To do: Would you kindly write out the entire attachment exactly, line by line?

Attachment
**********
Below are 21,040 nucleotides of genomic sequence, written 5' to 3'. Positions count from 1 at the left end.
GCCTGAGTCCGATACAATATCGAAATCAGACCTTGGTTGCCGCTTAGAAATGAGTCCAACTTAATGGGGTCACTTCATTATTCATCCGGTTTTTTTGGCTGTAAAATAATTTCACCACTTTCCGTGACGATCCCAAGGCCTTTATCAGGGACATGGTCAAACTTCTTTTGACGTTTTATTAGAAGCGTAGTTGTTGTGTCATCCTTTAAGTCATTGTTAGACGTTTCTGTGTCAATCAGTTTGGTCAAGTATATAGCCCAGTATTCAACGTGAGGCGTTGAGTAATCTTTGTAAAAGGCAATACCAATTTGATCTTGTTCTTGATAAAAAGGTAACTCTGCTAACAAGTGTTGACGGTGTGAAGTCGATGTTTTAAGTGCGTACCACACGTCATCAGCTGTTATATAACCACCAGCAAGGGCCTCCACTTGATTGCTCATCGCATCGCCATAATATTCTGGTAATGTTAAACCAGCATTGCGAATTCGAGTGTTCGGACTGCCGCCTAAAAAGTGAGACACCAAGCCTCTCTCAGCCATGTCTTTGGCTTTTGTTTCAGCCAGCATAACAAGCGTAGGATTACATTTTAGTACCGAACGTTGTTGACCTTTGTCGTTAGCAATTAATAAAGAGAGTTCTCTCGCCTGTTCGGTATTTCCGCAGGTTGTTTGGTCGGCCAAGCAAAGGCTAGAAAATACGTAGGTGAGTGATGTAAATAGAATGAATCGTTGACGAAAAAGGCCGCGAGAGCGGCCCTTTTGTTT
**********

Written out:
Below are 21,040 nucleotides of genomic sequence, written 5' to 3'. Positions count from 1 at the left end.
GCCTGAGTCCGATACAATATCGAAATCAGACCTTGGTTGCCGCTTAGAAATGAGTCCAACTTAATGGGGTCACTTCATTATTCATCCGGTTTTTTTGGCTGTAAAATAATTTCACCACTTTCCGTGACGATCCCAAGGCCTTTATCAGGGACATGGTCAAACTTCTTTTGACGTTTTATTAGAAGCGTAGTTGTTGTGTCATCCTTTAAGTCATTGTTAGACGTTTCTGTGTCAATCAGTTTGGTCAAGTATATAGCCCAGTATTCAACGTGAGGCGTTGAGTAATCTTTGTAAAAGGCAATACCAATTTGATCTTGTTCTTGATAAAAAGGTAACTCTGCTAACAAGTGTTGACGGTGTGAAGTCGATGTTTTAAGTGCGTACCACACGTCATCAGCTGTTATATAACCACCAGCAAGGGCCTCCACTTGATTGCTCATCGCATCGCCATAATATTCTGGTAATGTTAAACCAGCATTGCGAATTCGAGTGTTCGGACTGCCGCCTAAAAAGTGAGACACCAAGCCTCTCTCAGCCATGTCTTTGGCTTTTGTTTCAGCCAGCATAACAAGCGTAGGATTACATTTTAGTACCGAACGTTGTTGACCTTTGTCGTTAGCAATTAATAAAGAGAGTTCTCTCGCCTGTTCGGTATTTCCGCAGGTTGTTTGGTCGGCCAAGCAAAGGCTAGAAAATACGTAGGTGAGTGATGTAAATAGAATGAATCGTTGACGAAAAAGGCCGCGAGAGCGGCCCTTTTGTTT